Letters to the editor June 28
Where was the review?
It is with disappointment and frustration that I note that The Jewish Chronicle, the acknowledged newspaper of record for the Jewish community in western Pennsylvania, failed to publish a review during the run of the revived Jewish Theatre of Pittsburgh’s (JTOP) inaugural production of “That’s Life!”
The fact that the Chronicle did publish a preview article, for which I am appreciative, does not absolve them of their responsibility to thoroughly cover what is, in my and many others’ opinion, a major cultural event for the Jewish community.
Theaters devoted to Jewish themes thrive in many cities across North America, based in large part, on the active support of the Jewish community. Some, unfortunately do not, as evidenced by the imminent demise of the Jewish Theatre of Arizona.
It is truly remarkable and praiseworthy what Tito Braunstein, the founder and artistic director of JTOP is attempting, at great personal expense of time, talent, energy and financial resources. He (and JTOP) deserve the enthusiastic support he is receiving from the Jewish community. It behooves this area’s Jewish newspaper of record to, if not necessarily provide active support, at least understand its responsibility to fully chronicle and report its activities.
Bravo Mr. [Menachem] Rosensaft (re: “Kissinger and human rights: Why is Israel honoring him?” June 21).
[Former Secretary of State Henry] Kissinger does not deserve to be honored by Israel or anybody. His record on human rights is deplorable. Thank you for a great article.
Regarding [Monday’s] Supreme Court ruling overturning most provisions of Arizona’s draconian immigration law, S.B. 1070: Rather than responding reasonably to the problems within our immigration system, S.B. 1070 would have encouraged racial profiling and would have usurped the federal government of an authority it has always had. The state’s audacious response to the challenges of our immigration system threatens civil and human rights, rather than providing constructive solutions.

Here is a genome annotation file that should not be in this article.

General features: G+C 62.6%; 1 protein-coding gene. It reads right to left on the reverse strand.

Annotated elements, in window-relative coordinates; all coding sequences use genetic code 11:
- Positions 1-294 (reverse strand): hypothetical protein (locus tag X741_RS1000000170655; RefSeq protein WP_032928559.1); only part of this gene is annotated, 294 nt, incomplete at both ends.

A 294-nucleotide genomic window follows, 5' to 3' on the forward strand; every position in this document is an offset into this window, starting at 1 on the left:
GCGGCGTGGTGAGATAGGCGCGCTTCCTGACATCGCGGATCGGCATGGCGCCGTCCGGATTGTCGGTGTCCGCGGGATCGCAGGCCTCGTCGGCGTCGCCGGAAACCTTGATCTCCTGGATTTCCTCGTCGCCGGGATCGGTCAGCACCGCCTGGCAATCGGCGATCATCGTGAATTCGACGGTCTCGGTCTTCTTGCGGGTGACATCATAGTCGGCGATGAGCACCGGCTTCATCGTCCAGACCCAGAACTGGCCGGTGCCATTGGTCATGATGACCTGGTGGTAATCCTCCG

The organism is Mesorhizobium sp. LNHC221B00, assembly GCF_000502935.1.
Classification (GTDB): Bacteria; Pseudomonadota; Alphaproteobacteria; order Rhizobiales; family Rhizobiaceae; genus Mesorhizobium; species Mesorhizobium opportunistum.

America is becoming ever more diverse. Living together in comity with intergroup respect and a rule of law under which all are treated equally are indispensible to the well-being of our nation. The case still leaves open whether police will be able to engage in demanding papers of any people stopped for any reason. Despite provisions barring racial profiling, it is impossible to see how these provisions will be implemented short of such profiling.
We urge Arizona and the lower courts to endorse the principle that all women, men and children deserve equal protection under the law, as appearance offers no grounds on which to assume the legal status of an individual. Engaging in racial profiling only jeopardizes the safety of entire communities, as members of immigrant communities fearful of being profiled are discouraged from cooperating with law enforcement on issues.
Throughout our history, from Moses’ time to modern times, the Jewish people have known the experience of being strangers in a strange land. Those experiences, and Leviticus’ mandate to “welcome the stranger,” (19:33-34) have inspired American Jewry’s commitment to a just immigration system and the just treatment of immigrants. S.B. 1070 would have failed to achieve either goal and would have been an affront to us as Reform Jews and as Americans who cherish this country’s history as a nation of immigrants.
Rabbi David Saperstein
(The author is director of the Religious Action Center of Reform Judaism.)